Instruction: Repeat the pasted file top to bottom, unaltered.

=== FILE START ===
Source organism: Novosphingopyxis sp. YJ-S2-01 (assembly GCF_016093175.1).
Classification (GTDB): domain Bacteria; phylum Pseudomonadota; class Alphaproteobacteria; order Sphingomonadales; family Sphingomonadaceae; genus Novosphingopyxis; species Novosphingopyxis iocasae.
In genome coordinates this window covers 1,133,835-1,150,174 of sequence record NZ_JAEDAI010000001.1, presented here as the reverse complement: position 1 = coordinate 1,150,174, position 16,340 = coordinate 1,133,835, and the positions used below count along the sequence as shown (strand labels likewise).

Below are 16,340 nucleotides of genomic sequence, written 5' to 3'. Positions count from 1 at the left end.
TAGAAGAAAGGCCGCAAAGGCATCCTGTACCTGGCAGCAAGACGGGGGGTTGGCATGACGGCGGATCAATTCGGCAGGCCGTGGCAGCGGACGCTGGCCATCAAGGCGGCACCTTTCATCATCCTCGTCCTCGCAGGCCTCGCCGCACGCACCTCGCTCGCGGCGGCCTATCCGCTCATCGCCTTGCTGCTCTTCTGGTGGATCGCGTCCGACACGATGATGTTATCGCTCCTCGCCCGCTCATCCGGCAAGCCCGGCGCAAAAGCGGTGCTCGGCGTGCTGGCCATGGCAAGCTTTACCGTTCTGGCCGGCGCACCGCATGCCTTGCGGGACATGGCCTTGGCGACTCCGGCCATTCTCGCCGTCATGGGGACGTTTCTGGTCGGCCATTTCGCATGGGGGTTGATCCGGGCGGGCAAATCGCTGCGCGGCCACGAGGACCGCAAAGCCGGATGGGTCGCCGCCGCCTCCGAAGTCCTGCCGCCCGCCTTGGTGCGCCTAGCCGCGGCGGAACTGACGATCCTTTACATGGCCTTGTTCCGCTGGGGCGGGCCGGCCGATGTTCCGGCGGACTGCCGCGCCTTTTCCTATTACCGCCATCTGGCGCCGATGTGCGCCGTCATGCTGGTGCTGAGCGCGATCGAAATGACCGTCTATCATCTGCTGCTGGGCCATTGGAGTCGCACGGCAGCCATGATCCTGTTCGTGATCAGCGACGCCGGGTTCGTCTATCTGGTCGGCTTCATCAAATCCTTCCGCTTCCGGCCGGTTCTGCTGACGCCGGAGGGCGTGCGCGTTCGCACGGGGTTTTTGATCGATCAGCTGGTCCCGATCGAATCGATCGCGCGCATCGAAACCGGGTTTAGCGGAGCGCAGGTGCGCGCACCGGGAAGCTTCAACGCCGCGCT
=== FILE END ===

Source organism: Novosphingopyxis sp. YJ-S2-01 (assembly GCF_016093175.1).
Classification (GTDB): domain Bacteria; phylum Pseudomonadota; class Alphaproteobacteria; order Sphingomonadales; family Sphingomonadaceae; genus Novosphingopyxis; species Novosphingopyxis iocasae.
In genome coordinates this window covers 1,133,835-1,150,174 of sequence record NZ_JAEDAI010000001.1, presented here as the reverse complement: position 1 = coordinate 1,150,174, position 16,340 = coordinate 1,133,835, and the positions used below count along the sequence as shown (strand labels likewise).

Below are 16,340 nucleotides of genomic sequence, written 5' to 3'. Positions count from 1 at the left end.
TAGAAGAAAGGCCGCAAAGGCATCCTGTACCTGGCAGCAAGACGGGGGGTTGGCATGACGGCGGATCAATTCGGCAGGCCGTGGCAGCGGACGCTGGCCATCAAGGCGGCACCTTTCATCATCCTCGTCCTCGCAGGCCTCGCCGCACGCACCTCGCTCGCGGCGGCCTATCCGCTCATCGCCTTGCTGCTCTTCTGGTGGATCGCGTCCGACACGATGATGTTATCGCTCCTCGCCCGCTCATCCGGCAAGCCCGGCGCAAAAGCGGTGCTCGGCGTGCTGGCCATGGCAAGCTTTACCGTTCTGGCCGGCGCACCGCATGCCTTGCGGGACATGGCCTTGGCGACTCCGGCCATTCTCGCCGTCATGGGGACGTTTCTGGTCGGCCATTTCGCATGGGGGTTGATCCGGGCGGGCAAATCGCTGCGCGGCCACGAGGACCGCAAAGCCGGATGGGTCGCCGCCGCCTCCGAAGTCCTGCCGCCCGCCTTGGTGCGCCTAGCCGCGGCGGAACTGACGATCCTTTACATGGCCTTGTTCCGCTGGGGCGGGCCGGCCGATGTTCCGGCGGACTGCCGCGCCTTTTCCTATTACCGCCATCTGGCGCCGATGTGCGCCGTCATGCTGGTGCTGAGCGCGATCGAAATGACCGTCTATCATCTGCTGCTGGGCCATTGGAGTCGCACGGCAGCCATGATCCTGTTCGTGATCAGCGACGCCGGGTTCGTCTATCTGGTCGGCTTCATCAAATCCTTCCGCTTCCGGCCGGTTCTGCTGACGCCGGAGGGCGTGCGCGTTCGCACGGGGTTTTTGATCGATCAGCTGGTCCCGATCGAATCGATCGCGCGCATCGAAACCGGGTTTAGCGGAGCGCAGGTGCGCGCACCGGGAAGCTTCAACGCCGCGCT